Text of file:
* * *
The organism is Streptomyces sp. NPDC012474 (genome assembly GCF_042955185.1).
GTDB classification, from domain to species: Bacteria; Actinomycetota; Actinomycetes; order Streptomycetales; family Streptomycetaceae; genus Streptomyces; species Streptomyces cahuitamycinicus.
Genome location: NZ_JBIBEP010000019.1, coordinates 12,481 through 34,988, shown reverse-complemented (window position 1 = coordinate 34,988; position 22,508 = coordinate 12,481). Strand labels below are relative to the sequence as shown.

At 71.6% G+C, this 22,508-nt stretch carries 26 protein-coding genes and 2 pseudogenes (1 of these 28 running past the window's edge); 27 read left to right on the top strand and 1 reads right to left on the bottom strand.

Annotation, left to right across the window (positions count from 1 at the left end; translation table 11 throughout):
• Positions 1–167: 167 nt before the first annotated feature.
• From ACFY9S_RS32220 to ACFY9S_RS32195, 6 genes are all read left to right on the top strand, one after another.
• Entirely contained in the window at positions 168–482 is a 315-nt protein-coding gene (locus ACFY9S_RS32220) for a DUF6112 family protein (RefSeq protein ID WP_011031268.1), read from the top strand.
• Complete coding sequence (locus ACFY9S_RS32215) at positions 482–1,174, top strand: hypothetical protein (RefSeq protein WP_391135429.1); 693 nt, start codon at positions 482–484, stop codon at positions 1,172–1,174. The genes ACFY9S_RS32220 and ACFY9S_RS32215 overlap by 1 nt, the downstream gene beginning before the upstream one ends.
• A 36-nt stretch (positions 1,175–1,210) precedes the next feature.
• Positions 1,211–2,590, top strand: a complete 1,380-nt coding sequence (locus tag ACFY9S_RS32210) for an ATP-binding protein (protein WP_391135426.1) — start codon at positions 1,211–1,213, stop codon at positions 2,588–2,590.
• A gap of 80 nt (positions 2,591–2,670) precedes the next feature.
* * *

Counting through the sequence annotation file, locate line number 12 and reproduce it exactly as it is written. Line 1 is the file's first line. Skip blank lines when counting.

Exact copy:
• A gap of 80 nt (positions 2,591–2,670) precedes the next feature.